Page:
But Mr Gaidar is not giving way to an alternative policy. The signs are that he will be replaced by a muddled mixture of compromises among warring factions. Worse still, his policies will be - indeed, already are - regarded as discredited before they have had a chance to prove themselves, so he will be weaker in opposition than he should be. The main reason for the sufferings of the Russians is not that reform has been pushed ahead too fast by Mr Gaidar, but that it has been undermined by weak and wavering governments, obstructed by bureaucrats and exploited by criminals.
On paper, the situation looks much better than it does to the person in the street. Inflation is down and real incomes are moving up. Nearly half of industry has now been privatised. Although output has dropped sharply, much of the drop is in sectors that need to close anyway. All the signs are that if the reforms were to continue, the improvements would become much more visible by the end of this year, with real growth in 1995.
But, quite apart from Mr Gaidar's resignation, there are also many negative signs. The legal and administrative framework for a functioning market economy is still flimsy. Much of the privatisation amounts to little more than paperwork. The central bank is not yet under control. The much-vaunted Federal Insolvency Agency, signed into existence only recently by Boris Yeltsin, has announced that it will not be closing any factories down.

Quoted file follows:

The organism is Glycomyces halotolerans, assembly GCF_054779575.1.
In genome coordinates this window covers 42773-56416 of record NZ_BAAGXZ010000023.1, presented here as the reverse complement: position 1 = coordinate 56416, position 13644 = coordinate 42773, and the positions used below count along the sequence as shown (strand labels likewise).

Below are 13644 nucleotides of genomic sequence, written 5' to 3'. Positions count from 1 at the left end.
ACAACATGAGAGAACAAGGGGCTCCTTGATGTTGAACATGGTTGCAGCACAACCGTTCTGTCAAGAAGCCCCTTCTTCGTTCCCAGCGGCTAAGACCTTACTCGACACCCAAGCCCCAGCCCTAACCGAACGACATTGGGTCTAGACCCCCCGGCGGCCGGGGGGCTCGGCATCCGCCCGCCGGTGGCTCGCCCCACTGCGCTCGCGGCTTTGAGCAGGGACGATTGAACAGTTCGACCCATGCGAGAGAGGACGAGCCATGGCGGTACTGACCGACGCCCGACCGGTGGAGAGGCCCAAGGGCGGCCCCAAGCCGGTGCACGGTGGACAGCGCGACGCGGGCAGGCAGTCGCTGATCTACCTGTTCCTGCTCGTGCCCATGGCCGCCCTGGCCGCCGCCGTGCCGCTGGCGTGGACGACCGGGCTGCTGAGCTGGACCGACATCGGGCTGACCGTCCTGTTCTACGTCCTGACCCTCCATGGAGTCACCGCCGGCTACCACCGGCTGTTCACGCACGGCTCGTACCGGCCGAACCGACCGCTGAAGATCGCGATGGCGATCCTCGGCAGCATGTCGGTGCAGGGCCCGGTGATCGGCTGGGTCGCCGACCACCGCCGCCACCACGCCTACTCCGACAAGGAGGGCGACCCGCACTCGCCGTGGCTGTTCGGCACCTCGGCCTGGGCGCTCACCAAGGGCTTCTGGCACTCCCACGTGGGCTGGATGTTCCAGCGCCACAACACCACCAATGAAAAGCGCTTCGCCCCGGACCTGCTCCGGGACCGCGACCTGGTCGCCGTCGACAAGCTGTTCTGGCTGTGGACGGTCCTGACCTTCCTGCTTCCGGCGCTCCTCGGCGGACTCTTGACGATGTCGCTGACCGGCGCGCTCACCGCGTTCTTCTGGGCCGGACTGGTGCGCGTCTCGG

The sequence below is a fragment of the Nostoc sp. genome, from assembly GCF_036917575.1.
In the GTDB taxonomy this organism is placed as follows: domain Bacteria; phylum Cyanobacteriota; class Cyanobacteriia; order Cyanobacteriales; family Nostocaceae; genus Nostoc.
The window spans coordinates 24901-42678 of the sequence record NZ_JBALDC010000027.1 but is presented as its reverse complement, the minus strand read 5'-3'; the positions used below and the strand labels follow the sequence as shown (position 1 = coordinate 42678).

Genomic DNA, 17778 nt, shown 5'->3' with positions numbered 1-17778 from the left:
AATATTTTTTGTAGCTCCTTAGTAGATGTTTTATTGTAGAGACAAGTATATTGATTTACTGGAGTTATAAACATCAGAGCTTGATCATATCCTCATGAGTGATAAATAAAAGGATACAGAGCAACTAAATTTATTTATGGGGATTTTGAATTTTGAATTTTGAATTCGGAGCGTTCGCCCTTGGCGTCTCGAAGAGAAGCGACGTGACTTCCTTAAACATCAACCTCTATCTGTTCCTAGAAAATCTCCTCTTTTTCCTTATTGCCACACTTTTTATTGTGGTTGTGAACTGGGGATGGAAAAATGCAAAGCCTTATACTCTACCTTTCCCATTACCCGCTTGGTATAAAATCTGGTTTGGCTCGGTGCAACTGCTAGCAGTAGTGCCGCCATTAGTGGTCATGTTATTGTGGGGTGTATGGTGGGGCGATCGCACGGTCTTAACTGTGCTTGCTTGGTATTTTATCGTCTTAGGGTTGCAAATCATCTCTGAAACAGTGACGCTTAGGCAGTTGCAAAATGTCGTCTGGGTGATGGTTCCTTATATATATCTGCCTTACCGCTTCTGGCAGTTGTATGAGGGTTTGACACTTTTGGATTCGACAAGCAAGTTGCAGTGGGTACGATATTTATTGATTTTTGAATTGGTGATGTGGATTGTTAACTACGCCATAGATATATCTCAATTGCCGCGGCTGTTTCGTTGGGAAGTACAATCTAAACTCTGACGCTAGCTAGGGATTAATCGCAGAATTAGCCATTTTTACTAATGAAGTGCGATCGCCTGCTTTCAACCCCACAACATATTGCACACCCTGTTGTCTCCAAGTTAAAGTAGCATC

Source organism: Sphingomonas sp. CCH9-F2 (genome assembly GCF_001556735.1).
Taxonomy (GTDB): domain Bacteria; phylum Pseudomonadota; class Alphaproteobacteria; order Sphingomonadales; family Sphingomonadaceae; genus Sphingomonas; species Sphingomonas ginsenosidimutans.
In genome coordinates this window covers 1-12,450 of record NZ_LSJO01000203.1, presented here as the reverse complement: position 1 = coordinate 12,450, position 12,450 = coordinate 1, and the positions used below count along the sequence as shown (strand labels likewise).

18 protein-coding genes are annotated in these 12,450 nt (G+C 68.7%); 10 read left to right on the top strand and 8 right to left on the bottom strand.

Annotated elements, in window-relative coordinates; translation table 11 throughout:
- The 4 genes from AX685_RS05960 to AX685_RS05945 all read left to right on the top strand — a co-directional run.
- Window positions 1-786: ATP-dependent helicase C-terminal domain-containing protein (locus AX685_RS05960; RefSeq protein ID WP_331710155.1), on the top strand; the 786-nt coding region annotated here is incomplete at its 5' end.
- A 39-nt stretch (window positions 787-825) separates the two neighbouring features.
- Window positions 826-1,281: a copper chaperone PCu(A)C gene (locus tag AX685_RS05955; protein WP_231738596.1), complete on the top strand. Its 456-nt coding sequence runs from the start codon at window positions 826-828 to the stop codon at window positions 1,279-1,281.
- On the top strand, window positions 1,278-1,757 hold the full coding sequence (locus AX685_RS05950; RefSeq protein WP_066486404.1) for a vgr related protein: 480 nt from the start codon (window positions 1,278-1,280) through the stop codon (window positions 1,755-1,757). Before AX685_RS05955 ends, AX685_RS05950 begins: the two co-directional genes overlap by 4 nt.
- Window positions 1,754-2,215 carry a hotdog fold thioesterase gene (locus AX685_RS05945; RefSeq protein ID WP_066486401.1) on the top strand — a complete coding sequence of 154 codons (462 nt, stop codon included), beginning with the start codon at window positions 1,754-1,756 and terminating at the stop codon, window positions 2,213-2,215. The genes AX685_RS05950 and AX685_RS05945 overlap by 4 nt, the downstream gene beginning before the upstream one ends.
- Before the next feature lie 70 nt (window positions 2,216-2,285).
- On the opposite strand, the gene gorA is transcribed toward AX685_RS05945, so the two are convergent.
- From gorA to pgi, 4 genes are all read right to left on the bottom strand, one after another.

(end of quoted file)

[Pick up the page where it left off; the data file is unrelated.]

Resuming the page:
The fault lies not primarily in economics but in politics. The reformists have bickered so long among themselves, and failed so conspicuously to carry their message to the nation, that elections intended to strengthen them have only weakened them. Nor has there been any sign over the past few days that they have learned from their mistakes.
Mr Yeltsin himself is too weak and too ignorant of economics to give a lead. Western governments have set up Mr Gaidar as the guarantor of economic reform and Mr Yeltsin as that of democracy. With one gone and the other wobbly it is time to take a less personalised view of Russian affairs. The best contribution the West can make with the modest leverage at its disposal is to confront the muddle in Moscow with as much clarity as possible.
Instead of supporting individuals, it should define its aims and interests and lay out with precision the policies that it will and will not support. That way Russian politicians, although disoriented at home, will at least know where they stand in relation to the West. This might even help them work out their own priorities.